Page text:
Panel: How Demographic Changes and Policy Shifts Relate to Trends in Academic Disparities

Thursday, November 7, 2019: 1:45 PM-3:15 PM
Plaza Building: Concourse Level, Governor's Square 12 (Sheraton Denver Downtown)

*Names in bold indicate Presenter

Organizer:  Carrie Townley Flores, Stanford University
Panel Chair:  Kaylee Matheny, Stanford University
Discussant:  Sam Trejo, Stanford University

Policymakers have increasingly turned their attention towards understanding both the patterns and mechanisms that might be driving increasing socioeconomic and racial and ethnic inequality. Notably, schools and school resource distribution act primarily at the local level, so local policies and residential changes are major factors in understanding trends in educational outcomes. At the state and national levels, demographic and policy shifts may exacerbate or mitigate educational disparities. This makes it critical to understand how recent trends in demographics and policy shifts might relate to trends in educational opportunity, particularly for less-advantaged groups.

This panel brings together four papers that examine the relationship between trends in educational disparities and demographic and policy shifts in the U.S. at different levels. Importantly, these papers investigate trends at the national, state, district, and even neighborhood level to better understand factors influencing educational disparities and the distribution of educational opportunity.  

The first paper uses NAEP data and national datasets to describe how growth in academic achievement gaps at the state and national levels are related to segregation, Common Core policy changes, and other factors. The second paper uses SEDA data linked to CCD, CRDC, ACS, and other datasets to examine how district-level trends in achievement gaps are related to shifting demographics, policies, and local characteristics in the post-recession period (2009-2016). This leads to the third paper, which illuminates the variation in the relationships between neighborhood and school demographic changes and trends in inequality using data from L.A. County, NCES, CoreLogic, and the ACS. This study shows how these national trends work in a dense, diverse urban area, capturing some of the mechanisms through which the variation in the relationships between neighborhood and school changes arises. Leaning into how heterogeneous effects of federal policy have exacerbated educational disparities, the fourth paper uses SEDA, CCD, and SAIPE to examine how Title I has, unexpectedly, benefited affluent districts over low-income districts and, similarly, how Title I has benefited white and Asian students over black and Hispanic students. This speaks to how national policies affect trends in disparities at a national level.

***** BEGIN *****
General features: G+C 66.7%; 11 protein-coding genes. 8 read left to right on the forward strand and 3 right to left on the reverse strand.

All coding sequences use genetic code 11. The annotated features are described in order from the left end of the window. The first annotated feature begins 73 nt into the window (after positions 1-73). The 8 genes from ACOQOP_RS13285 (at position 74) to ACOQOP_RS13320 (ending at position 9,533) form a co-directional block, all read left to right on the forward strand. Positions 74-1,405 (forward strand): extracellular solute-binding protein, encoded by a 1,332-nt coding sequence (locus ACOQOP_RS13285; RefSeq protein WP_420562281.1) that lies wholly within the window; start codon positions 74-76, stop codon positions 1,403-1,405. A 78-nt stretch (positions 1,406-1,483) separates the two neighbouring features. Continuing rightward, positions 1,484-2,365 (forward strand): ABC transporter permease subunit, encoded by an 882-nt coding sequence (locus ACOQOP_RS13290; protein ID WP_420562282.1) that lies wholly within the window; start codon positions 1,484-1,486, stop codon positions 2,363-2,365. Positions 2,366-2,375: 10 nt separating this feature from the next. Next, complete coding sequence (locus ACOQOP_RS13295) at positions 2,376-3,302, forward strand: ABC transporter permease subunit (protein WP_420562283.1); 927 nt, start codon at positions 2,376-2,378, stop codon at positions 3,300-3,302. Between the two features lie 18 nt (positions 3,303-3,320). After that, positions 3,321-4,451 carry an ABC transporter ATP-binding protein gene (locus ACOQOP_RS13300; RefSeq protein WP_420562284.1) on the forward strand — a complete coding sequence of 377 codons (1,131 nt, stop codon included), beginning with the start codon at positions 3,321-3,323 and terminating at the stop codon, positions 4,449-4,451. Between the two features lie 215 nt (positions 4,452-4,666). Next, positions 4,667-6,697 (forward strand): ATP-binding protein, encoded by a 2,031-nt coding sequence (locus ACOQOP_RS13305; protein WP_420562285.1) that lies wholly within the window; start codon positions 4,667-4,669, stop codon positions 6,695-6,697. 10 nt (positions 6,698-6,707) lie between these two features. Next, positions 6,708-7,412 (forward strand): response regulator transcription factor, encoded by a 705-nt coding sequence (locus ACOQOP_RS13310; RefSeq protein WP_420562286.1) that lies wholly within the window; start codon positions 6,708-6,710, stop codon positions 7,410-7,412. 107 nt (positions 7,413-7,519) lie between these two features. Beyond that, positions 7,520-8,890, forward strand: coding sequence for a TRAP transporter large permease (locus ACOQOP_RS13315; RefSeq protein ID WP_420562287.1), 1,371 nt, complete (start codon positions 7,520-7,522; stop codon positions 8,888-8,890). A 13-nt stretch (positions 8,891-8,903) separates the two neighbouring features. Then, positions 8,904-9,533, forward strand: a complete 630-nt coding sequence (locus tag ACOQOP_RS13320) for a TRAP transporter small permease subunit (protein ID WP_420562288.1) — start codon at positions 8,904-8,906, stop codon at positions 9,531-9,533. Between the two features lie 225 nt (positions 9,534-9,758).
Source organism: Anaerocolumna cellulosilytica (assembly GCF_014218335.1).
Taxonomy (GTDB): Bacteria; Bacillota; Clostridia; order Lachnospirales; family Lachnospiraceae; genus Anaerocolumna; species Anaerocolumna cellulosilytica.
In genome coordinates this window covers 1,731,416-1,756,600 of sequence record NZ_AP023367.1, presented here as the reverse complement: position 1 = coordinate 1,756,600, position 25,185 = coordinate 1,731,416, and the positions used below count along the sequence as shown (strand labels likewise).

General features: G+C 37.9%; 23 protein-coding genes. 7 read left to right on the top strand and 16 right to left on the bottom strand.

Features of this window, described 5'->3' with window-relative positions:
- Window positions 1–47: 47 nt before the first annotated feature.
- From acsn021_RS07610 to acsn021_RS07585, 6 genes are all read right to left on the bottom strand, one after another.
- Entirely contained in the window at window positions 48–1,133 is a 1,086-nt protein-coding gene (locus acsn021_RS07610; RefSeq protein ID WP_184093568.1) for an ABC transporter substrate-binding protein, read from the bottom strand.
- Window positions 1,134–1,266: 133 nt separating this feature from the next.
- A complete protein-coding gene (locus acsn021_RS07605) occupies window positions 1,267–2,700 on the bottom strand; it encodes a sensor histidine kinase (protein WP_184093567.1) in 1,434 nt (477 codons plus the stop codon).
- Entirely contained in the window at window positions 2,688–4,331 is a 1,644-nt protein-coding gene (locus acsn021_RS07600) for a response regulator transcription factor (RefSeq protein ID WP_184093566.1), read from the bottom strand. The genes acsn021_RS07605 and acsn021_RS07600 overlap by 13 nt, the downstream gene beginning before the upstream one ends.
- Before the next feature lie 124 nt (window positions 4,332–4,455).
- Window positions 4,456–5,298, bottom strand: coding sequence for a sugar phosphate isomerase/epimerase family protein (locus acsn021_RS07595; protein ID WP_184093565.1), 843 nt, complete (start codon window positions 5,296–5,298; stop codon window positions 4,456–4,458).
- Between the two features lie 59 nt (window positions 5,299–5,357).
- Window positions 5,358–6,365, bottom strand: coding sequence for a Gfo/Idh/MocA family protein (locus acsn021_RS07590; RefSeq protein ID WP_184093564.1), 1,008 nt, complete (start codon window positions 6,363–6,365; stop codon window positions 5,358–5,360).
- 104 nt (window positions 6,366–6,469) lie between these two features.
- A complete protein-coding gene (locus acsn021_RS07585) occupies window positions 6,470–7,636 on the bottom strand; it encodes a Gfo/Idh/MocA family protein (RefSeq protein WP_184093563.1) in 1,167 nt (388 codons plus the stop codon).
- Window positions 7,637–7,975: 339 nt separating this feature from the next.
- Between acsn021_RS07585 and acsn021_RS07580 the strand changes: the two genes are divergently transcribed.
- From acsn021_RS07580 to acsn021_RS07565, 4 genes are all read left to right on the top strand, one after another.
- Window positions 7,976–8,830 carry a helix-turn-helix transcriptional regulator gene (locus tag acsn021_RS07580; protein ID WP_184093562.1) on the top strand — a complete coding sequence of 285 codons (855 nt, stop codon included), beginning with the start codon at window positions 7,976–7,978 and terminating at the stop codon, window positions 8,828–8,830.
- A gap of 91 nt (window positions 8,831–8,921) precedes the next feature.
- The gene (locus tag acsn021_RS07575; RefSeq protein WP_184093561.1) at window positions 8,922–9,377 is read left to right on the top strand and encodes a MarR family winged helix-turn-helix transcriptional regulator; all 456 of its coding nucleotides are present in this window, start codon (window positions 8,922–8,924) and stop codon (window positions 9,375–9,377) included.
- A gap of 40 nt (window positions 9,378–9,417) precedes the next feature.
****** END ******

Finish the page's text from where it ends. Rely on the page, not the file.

Together, these papers tell a compelling story about the relationship between demographic and policy shifts and trends in education disparities. We describe how changes over time in economic and racial and ethnic disparities at the national, state, and district levels relate to changes in policy as well as segregation and inequality at each of those levels. We then dive into the mechanisms to explain how these relationships play out across neighborhoods and schools. Finally, our panel speaks to how the federal policy of Title I has exacerbated achievement disparities across demographic groups, illustrating with this specific important example how the relationship between segregation, inequality, and trends in achievement disparities plays out over time.

A Decade of Growth in Academic Achievement Gaps: Common Core, Segregation, or Other Factors?
Rebecca Hinze-Pifer, University of Illinois and Sean Reardon, Stanford University

Uneven Progress: Trends in District-Level Opportunity
Carrie Townley Flores, Kaylee Matheny, Marissa Thompson and Sean Reardon, Stanford University

The Effectiveness of Title 1 on Reducing Academic Achievement Gaps.
Hyunwoo Yang, University of Wisconsin, Madison

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